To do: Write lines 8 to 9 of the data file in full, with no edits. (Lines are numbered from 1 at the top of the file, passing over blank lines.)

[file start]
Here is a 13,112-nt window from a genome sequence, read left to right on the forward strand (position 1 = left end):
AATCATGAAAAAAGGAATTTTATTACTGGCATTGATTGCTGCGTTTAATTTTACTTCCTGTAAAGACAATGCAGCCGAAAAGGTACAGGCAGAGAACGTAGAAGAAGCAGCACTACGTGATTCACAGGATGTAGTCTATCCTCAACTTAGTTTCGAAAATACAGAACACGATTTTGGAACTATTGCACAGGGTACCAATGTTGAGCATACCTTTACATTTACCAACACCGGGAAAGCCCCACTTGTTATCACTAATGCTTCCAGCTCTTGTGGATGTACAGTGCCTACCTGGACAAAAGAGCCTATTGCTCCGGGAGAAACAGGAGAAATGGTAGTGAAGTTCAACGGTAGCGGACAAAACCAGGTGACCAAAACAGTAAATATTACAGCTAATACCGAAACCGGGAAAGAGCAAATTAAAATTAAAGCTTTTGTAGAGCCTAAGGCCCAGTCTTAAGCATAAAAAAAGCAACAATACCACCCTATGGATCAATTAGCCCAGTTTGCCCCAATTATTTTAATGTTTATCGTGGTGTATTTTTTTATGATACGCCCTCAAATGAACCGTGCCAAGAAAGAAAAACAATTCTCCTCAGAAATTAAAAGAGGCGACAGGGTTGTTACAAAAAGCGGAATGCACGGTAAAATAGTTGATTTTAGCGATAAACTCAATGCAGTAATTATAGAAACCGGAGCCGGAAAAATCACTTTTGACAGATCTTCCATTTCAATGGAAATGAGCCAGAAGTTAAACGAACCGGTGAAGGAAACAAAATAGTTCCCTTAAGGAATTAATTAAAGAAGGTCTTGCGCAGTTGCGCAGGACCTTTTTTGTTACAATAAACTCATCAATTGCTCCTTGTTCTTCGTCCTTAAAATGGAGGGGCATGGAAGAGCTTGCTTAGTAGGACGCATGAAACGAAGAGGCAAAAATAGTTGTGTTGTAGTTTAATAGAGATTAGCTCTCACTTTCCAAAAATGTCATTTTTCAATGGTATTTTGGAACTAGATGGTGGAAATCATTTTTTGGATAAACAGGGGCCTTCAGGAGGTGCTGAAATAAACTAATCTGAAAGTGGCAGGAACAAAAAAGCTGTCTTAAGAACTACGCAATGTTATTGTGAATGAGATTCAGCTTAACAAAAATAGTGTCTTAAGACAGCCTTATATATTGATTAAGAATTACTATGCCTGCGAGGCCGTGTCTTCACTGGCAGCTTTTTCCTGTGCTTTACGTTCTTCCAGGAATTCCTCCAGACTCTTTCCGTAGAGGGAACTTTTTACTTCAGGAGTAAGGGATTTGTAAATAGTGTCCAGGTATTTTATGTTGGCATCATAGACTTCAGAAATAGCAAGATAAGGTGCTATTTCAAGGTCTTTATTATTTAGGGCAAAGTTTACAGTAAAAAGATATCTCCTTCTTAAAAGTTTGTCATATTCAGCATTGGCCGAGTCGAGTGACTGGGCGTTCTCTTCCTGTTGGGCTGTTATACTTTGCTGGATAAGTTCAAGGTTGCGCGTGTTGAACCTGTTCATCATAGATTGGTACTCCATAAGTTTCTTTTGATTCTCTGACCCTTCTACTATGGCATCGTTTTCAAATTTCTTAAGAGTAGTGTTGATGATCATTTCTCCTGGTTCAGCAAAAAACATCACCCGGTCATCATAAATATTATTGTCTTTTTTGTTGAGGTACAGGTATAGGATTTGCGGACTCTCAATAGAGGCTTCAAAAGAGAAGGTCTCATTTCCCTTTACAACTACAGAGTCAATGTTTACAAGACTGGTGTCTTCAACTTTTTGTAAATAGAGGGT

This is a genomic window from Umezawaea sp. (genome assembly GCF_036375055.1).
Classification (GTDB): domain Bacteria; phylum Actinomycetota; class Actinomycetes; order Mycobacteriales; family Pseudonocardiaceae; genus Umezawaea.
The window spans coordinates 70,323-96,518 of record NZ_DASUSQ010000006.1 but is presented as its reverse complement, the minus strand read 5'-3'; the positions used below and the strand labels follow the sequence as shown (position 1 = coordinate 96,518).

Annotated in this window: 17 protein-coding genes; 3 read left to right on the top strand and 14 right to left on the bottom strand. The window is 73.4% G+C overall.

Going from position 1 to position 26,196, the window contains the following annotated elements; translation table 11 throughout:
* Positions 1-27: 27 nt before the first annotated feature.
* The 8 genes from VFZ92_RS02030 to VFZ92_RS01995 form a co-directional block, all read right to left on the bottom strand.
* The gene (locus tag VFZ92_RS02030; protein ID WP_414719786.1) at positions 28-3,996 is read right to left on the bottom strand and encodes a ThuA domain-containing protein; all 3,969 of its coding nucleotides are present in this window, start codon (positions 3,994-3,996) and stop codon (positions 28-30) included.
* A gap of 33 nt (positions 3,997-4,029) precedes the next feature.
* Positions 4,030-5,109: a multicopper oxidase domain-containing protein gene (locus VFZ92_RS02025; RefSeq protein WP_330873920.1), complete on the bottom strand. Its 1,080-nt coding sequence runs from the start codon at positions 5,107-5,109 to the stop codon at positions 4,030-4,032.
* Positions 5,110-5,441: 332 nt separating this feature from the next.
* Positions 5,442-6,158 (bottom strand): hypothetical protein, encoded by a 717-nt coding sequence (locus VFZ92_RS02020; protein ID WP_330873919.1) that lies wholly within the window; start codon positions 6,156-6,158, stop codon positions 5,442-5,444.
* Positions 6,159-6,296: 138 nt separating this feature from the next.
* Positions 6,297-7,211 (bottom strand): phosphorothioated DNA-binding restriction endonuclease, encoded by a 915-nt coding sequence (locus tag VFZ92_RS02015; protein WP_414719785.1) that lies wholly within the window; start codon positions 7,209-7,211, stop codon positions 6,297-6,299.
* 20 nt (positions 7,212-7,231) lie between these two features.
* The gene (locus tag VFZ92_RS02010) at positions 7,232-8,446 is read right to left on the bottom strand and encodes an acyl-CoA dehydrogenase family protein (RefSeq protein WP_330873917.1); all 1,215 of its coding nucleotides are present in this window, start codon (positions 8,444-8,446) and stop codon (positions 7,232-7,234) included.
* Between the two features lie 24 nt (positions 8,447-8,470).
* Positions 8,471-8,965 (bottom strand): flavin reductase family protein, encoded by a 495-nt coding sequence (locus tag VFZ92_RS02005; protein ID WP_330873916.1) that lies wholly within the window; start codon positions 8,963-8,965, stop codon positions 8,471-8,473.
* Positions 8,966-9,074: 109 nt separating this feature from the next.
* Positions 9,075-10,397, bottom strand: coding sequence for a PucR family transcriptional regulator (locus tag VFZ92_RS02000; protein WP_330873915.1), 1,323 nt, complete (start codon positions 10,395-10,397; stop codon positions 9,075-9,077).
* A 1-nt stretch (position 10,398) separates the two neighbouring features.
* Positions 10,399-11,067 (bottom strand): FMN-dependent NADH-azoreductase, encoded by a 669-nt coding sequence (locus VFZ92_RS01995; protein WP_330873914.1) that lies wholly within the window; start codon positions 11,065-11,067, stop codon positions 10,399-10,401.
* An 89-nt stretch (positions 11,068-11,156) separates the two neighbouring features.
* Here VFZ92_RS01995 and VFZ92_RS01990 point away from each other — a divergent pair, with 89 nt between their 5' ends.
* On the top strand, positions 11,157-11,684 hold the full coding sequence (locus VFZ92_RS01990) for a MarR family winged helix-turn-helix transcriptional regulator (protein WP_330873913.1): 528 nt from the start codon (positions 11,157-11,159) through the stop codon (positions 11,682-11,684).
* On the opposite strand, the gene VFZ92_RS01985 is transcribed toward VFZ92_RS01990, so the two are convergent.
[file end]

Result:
* Positions 1-27: 27 nt before the first annotated feature.
* The 8 genes from VFZ92_RS02030 to VFZ92_RS01995 form a co-directional block, all read right to left on the bottom strand.